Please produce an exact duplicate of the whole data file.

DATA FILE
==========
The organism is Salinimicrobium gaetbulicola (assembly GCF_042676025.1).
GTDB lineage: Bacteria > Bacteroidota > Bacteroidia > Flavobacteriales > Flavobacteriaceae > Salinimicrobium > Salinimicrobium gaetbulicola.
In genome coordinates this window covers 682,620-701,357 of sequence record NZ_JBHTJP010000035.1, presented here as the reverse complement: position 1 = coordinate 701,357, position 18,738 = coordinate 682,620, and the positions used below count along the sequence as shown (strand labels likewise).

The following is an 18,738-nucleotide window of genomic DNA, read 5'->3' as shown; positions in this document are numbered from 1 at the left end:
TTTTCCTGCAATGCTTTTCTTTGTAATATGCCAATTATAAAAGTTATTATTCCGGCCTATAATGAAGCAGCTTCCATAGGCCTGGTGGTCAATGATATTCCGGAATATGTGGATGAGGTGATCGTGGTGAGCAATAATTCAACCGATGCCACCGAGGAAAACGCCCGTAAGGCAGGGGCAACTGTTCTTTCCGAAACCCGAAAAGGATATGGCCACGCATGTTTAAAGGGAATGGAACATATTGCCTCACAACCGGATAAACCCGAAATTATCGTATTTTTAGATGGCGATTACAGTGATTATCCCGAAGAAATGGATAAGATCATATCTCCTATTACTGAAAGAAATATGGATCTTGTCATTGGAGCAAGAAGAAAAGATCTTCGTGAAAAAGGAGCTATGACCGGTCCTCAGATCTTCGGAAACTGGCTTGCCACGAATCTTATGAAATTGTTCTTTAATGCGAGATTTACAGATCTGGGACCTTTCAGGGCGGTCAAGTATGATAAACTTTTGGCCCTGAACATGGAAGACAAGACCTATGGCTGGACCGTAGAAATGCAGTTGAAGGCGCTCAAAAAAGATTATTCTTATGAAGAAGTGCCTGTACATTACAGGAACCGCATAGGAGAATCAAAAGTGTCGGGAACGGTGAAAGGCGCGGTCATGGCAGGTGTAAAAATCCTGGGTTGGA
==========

The organism is Salinimicrobium gaetbulicola (assembly GCF_042676025.1).
GTDB lineage: Bacteria > Bacteroidota > Bacteroidia > Flavobacteriales > Flavobacteriaceae > Salinimicrobium > Salinimicrobium gaetbulicola.
In genome coordinates this window covers 682,620-701,357 of sequence record NZ_JBHTJP010000035.1, presented here as the reverse complement: position 1 = coordinate 701,357, position 18,738 = coordinate 682,620, and the positions used below count along the sequence as shown (strand labels likewise).

The following is an 18,738-nucleotide window of genomic DNA, read 5'->3' as shown; positions in this document are numbered from 1 at the left end:
TTTTCCTGCAATGCTTTTCTTTGTAATATGCCAATTATAAAAGTTATTATTCCGGCCTATAATGAAGCAGCTTCCATAGGCCTGGTGGTCAATGATATTCCGGAATATGTGGATGAGGTGATCGTGGTGAGCAATAATTCAACCGATGCCACCGAGGAAAACGCCCGTAAGGCAGGGGCAACTGTTCTTTCCGAAACCCGAAAAGGATATGGCCACGCATGTTTAAAGGGAATGGAACATATTGCCTCACAACCGGATAAACCCGAAATTATCGTATTTTTAGATGGCGATTACAGTGATTATCCCGAAGAAATGGATAAGATCATATCTCCTATTACTGAAAGAAATATGGATCTTGTCATTGGAGCAAGAAGAAAAGATCTTCGTGAAAAAGGAGCTATGACCGGTCCTCAGATCTTCGGAAACTGGCTTGCCACGAATCTTATGAAATTGTTCTTTAATGCGAGATTTACAGATCTGGGACCTTTCAGGGCGGTCAAGTATGATAAACTTTTGGCCCTGAACATGGAAGACAAGACCTATGGCTGGACCGTAGAAATGCAGTTGAAGGCGCTCAAAAAAGATTATTCTTATGAAGAAGTGCCTGTACATTACAGGAACCGCATAGGAGAATCAAAAGTGTCGGGAACGGTGAAAGGCGCGGTCATGGCAGGTGTAAAAATCCTGGGTTGGA